Countless producers and consumers around the world have been affected by the Russian boycott and Russians themselves are no exception.

President Putin met with President Erdoğan in the middle of August to discuss the possible lifting of the Turkish boycott this year. “It is our priority to once again reach the pre-crisis levels in our bilateral relationship,” according to President Putin during the press conference. “That is an important assignment, because Russian-Turkish trade decreased by 43 per cent in only five months of this year.”

There were also reports that the quality of the fresh produce segment has decreased in Russia since the boycott on Turkey. A convoy of angry farmers is on its way to Moscow to draw attention to the corruption of local authorities. A band of smugglers have fixed a road and broadened it to expedite the transport of illegal products.

Fruit and vegetable producers in Bosnia & Herzegovina, Republic of Srpska were dealt a blow right at the start of harvest season when they were hit with a Russian ban. Officials were quick to respond, immediately planning high level meetings and inspections to discuss the situation. Unfortunately for growers, the issues were not resolved until the end of October, much later than they initially expected.

Difficult month for Zespri in China
The beginning of August was a difficult start of the month for Zespri in China after Chinese authorities found a fruit rot fungus (Neofabraea actinidiae) in some of the fruit entering the country. In order to keep the situation under control, Zespri confirmed on the 5th August that it had placed a temporary halt on all its shipments to China, while it works with the Ministry of Primary Industries to develop a thorough testing regime.

A little over a week later, there were rumours that the fungus claims might be about revenge, after claims that China could retaliate against New Zealand's dairy and horticulture exporters in response to a potential investigation into alleged Chinese steel dumping in New Zealand. However, New Zealand's Prime Minister John Key insisted that there wasn't a link between the kiwifruit industry's export problems in China and allegations that Beijing is carrying out a "trade war" with New Zealand.

It was announced that exports would resume on the 22nd of August, and despite the bump in the road with trade in China, Zespri announced record sales and the highest-ever total grower returns for Zespri in the 2015/16 season.

Apple forecast positive
August is always a big time for apples, and this year was no exception. In the US, Scott McDougall of McDougall & Sons, a co-owner of CMI, was named U.S. Apple Grower of the Year for 2016 by American Fruit Grower magazine.

Steve Lutz from CMI also gave some good insights into the US market in August, sharing that commodity apples still account for the bulk of U.S. apple sales, but organics and new varieties are responsible for a lot of new growth. Growers with premium programs see much potential in new apples and organics because those varieties are exploding in popularity and they command high prices.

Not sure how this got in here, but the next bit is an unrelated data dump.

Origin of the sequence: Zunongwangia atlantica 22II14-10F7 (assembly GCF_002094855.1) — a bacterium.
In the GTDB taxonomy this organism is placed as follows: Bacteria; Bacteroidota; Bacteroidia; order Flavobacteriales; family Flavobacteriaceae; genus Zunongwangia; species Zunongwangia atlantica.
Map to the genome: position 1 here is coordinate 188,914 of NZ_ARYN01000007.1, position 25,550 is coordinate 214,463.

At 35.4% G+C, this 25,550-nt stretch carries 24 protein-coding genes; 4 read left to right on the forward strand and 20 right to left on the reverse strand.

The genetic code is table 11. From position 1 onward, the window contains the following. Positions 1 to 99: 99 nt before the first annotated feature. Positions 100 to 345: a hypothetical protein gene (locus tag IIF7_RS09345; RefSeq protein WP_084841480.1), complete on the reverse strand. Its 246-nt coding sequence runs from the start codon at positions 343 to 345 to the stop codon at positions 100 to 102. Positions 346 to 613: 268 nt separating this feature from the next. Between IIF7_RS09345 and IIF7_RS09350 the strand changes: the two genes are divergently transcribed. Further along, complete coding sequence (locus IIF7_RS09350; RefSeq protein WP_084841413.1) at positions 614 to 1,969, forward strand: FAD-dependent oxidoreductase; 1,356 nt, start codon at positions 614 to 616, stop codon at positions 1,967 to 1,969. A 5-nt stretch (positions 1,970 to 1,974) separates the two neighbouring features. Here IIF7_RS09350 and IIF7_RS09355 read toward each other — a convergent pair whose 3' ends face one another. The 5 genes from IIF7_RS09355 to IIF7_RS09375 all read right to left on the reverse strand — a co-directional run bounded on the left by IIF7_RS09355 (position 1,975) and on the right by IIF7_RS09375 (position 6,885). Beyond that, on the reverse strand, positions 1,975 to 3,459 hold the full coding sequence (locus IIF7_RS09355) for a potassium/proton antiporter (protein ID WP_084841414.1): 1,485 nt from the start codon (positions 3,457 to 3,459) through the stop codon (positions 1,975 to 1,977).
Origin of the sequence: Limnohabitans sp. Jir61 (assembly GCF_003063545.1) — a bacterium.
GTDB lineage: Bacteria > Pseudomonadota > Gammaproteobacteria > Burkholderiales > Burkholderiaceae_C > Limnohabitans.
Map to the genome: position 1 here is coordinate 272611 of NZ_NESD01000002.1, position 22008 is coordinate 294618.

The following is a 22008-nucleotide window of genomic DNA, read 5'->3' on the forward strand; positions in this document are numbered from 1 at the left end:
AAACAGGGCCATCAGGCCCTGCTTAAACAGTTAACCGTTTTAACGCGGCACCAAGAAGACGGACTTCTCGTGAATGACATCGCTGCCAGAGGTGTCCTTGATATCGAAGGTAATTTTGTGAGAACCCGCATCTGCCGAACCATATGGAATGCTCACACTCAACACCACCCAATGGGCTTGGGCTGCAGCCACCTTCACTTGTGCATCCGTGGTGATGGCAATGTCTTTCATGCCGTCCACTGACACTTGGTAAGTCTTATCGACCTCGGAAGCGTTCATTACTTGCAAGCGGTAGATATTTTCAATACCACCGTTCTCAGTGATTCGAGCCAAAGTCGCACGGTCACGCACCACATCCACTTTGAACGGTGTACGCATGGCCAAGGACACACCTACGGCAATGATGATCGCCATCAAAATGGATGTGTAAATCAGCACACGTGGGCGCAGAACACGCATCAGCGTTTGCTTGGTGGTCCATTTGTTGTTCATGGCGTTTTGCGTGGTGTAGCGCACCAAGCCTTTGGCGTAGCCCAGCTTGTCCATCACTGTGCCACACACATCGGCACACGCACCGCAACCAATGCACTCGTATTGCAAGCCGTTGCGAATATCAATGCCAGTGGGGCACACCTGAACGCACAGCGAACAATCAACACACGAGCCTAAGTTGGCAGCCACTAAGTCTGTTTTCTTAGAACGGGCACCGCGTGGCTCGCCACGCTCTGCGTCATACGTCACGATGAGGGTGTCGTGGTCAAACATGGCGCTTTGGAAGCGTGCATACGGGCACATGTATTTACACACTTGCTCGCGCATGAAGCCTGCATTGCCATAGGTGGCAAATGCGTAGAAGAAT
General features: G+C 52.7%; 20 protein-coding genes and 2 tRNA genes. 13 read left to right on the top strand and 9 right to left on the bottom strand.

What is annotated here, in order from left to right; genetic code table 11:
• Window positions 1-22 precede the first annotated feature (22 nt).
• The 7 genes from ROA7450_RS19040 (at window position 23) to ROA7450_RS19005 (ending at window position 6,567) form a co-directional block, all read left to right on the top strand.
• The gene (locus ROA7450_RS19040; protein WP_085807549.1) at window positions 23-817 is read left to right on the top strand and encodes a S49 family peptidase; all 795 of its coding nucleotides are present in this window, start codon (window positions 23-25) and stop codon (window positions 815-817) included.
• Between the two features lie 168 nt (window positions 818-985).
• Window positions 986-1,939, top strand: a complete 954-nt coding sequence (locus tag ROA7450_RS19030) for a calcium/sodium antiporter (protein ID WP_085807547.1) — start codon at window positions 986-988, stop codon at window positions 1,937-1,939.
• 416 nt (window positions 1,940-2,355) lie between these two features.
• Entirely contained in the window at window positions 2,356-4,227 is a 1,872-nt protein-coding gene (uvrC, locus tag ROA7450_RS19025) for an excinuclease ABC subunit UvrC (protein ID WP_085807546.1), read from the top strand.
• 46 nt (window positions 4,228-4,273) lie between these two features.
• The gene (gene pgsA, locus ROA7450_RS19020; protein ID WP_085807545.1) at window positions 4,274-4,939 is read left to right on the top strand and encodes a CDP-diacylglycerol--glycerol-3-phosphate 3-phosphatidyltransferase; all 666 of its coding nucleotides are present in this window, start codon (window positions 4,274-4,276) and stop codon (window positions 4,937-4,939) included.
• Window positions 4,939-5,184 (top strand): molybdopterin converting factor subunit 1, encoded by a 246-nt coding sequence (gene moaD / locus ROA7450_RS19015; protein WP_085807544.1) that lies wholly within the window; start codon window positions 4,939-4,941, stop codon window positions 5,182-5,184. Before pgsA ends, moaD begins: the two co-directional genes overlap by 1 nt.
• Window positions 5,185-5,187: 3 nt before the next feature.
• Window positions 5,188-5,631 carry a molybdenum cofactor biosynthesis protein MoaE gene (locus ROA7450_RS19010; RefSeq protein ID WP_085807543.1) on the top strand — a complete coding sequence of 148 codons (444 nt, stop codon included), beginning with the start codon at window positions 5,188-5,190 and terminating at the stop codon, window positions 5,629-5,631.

“If you look at varieties like Honeycrisp, Ambrosia, Jazz, Envy, Kiku and Kanzi, and you total those up with organics, that’s the sales growth of the apple category in the United States,” said Steve Lutz with Columbia Marketing International. “Conventional and commodity apples are actually losing dollars in retail, so consumers are shifting to higher value apples.”

Despite some NY apple growers being hurt by pockets of hail and late-spring frost, following unusually mild winter temperatures, the state reported that it was still expecting a good harvest, just somewhat lighter than last year’s near record-setter. New York is the nation’s second-leading producer behind Washington State, which accounts for 60 percent of the U.S. market.

According to the annual forecast released on the 4th of August by the Washington State Tree Fruit Association, Washington apple growers expected to harvest about 133 million 40-pound boxes — 2.67 million tons — for the fresh market this year. The forecast was a significant improvement from last year's 115 million but still below 2014's record of 141.8 million boxes.

An early start to this year's harvest brought California's shippers more competition from old crop fruit that was still available from storage. California growers typically harvest apples around the middle of July through the end of August.

Apple picking also started in Ontario during August and growers were positive and expecting a good year. “Currently the crop looks good,” said Tom O’Neill of the Norfolk Growers' Association. “It’s been a little dry here so early fruit size is off a little but I’m quite surprised at how big they actually are.” He attributes good weather, good bloom and very good cell division for getting crops back on track this year. McIntosh will be picked the first week of September, then some Galas, then Honeycrisps until the season stops at the end of October.

In Europe, it was announced that the consumer would have to do without Jazz apples for a while. For the first time ever, there was a 'gap' from mid September to mid October, due to the New Zealand season ending earlier and the European season not starting until October.